Creating and adapting techniques to rapidly analyze qualitative and quantitative data

Center for Qualitative and Mixed Methods

Policy research often requires interviews, focus groups, and site visits to better understand dynamics in communities, institutions, and even technologies. Such data collection techniques inherently produce semi-structured and unstructured data. In the Center for Qualitative and Mixed Methods, our experts create and adapt techniques to rapidly collect and analyze these data.

Much research, especially in new or poorly understood topic areas, benefits from integrating qualitative and quantitative approaches. Qualitative methods may be used to explore new or emerging topics, while quantitative tasks may be needed to test a hypothesis or theory.

For example, in machine learning and computational linguistics, qualitative analyses can help make sense of computational analysis by defining major categories or themes of discussion related to a topic. Quantitative analysis can then show statistical differences between how groups discuss topics and ultimately see the world.

By bringing together researchers with diverse backgrounds—from computational experts to language scientists—we ensure that RAND’s mixed methods approaches lead to meaningful conclusions and intersect in novel and productive ways.

Our Focus

Qualitative and mixed methods allow researchers to develop formative understandings of processes and to link these understandings with quantitative data collection and analysis. Our center encourages and is involved with methodological developments in interviews and focus groups, community-based participatory research, cultural and social network analysis, computational linguistics, content analysis, and literature reviews.

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Methods In Action

  • A man walks through floodwaters to survey damage from Hurricane Sandy in the New Dorp Beach neighborhood of Staten Island, New York, November 1, 2012, photo by Lucas Jackson/Reuters

    Essay

    How Citizen Scientists Are Protecting Their Communities

    After Superstorm Sandy, residents of Brooklyn's Sunset Park neighborhood cleaned up debris, pumped out basements, and teamed up with researchers to find out what was in the floodwater. They established safety protocols to help local businesses prevent their chemicals from escaping and wrote a guide to help other communities.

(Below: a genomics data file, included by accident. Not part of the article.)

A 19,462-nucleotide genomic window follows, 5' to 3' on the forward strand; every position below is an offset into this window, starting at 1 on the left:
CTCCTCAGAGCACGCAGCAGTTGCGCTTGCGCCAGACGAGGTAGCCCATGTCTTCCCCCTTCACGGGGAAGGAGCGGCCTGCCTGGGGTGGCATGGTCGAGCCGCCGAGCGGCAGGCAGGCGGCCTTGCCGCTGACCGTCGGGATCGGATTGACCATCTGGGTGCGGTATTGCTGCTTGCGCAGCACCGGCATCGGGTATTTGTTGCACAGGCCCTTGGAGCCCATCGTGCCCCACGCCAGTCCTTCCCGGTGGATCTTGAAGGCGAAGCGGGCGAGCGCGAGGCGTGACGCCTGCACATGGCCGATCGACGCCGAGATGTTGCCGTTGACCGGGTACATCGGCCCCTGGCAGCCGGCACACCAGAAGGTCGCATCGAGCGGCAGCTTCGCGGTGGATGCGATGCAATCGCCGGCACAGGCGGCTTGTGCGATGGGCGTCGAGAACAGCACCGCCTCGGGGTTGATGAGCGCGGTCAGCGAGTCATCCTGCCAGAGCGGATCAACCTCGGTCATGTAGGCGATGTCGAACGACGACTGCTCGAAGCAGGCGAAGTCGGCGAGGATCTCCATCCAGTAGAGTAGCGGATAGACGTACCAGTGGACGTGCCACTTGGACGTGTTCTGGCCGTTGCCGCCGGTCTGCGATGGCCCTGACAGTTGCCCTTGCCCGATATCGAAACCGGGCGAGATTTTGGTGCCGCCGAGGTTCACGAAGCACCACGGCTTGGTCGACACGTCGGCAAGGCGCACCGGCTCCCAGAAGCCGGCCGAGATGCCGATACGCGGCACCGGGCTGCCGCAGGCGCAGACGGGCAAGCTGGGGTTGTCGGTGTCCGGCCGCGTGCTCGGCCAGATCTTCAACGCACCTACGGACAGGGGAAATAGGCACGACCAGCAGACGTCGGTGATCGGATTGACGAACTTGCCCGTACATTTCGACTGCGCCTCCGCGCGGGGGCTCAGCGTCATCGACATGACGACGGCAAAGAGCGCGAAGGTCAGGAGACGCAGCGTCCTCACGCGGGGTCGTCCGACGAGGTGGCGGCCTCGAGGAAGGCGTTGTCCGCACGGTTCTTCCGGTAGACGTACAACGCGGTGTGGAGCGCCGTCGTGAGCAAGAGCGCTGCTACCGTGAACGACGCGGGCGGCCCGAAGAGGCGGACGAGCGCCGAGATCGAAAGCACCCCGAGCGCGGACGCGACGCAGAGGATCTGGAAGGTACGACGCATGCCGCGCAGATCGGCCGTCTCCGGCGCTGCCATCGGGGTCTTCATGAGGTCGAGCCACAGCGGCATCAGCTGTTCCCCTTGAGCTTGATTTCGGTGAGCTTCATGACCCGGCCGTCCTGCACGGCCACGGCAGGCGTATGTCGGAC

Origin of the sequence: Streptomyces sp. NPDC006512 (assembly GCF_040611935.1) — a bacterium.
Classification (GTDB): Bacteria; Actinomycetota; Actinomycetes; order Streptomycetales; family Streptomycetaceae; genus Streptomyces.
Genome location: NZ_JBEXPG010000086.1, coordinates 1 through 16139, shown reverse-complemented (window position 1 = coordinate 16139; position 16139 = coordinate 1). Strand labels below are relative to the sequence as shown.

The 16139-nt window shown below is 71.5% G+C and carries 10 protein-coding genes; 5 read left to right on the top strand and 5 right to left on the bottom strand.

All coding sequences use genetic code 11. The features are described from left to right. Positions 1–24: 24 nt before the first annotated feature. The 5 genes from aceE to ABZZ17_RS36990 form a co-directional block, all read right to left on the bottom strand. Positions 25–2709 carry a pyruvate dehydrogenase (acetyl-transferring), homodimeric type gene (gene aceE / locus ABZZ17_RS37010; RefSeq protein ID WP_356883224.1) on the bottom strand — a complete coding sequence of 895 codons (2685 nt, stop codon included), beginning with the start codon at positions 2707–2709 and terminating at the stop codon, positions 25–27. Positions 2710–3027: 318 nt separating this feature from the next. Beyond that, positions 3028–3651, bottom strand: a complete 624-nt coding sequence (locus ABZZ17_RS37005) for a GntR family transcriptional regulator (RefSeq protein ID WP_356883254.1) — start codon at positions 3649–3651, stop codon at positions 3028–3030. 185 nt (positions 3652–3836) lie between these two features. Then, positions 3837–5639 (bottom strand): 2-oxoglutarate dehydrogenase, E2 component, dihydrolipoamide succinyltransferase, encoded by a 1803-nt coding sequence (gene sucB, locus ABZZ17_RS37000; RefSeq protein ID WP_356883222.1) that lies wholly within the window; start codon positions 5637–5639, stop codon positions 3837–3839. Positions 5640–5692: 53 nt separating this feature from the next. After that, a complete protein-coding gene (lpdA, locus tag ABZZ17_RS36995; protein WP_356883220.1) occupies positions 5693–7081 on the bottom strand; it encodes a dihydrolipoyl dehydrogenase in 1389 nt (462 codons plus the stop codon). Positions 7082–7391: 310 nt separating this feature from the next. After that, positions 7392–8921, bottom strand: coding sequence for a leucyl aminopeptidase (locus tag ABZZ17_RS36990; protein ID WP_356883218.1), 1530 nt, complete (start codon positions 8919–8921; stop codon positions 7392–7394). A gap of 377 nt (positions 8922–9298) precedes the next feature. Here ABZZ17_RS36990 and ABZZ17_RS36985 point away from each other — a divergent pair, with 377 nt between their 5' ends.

• Jordanian youth use laptop computers

    Report

    Youth in Jordan: Transitions from Education to Employment

    Researchers conducted 13 focus groups and 14 one-on-one qualitative interviews with young Jordanians from urban and rural areas, to understand their perceptions of why youth unemployment remains high and what can be done to help turn the tide. A literature review and secondary analysis of national statistics, as well as interviews with experts, placed these subjective perceptions into perspective.

  • Close up of a person's hands using a mobile phone at night

    Journal Article

    Testing a Social Network Intervention to Reduce Substance Use

    A small randomized clinical trial found that a brief computer-assisted Motivational Interviewing social network intervention has potential to positively impact readiness to change alcohol and other drug use and abstinence self-efficacy among formerly homeless individuals transitioning to permanent supportive housing.

  • A physician behind star ratings, photo by Natali_Mis/Getty Images

    Essay

    A New Way to Capture the Patient Experience

    Researchers have developed a more effective and reliable way for patients to provide narrative feedback about the care they receive. When the right questions are asked, patients' answers can help health care providers better understand the patient experience and learn how they could improve.

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Student Spotlight

  • Inaugural student research showcase, photo by Diane Baldwin/RAND Corporation, p202002_06, showcase, posters, event, pardee rand, students, steven strongin, gabriela alvarado

    Telling Stories with Mixed Methods

    Her first course in qualitative and mixed methods didn't start out well, but by the end of the term, Gaby Alvarado (cohort '19) was a convert. A trained physician, she appreciates the chance to understand what is "going on in people's lives" so she can recommend policies that will work.

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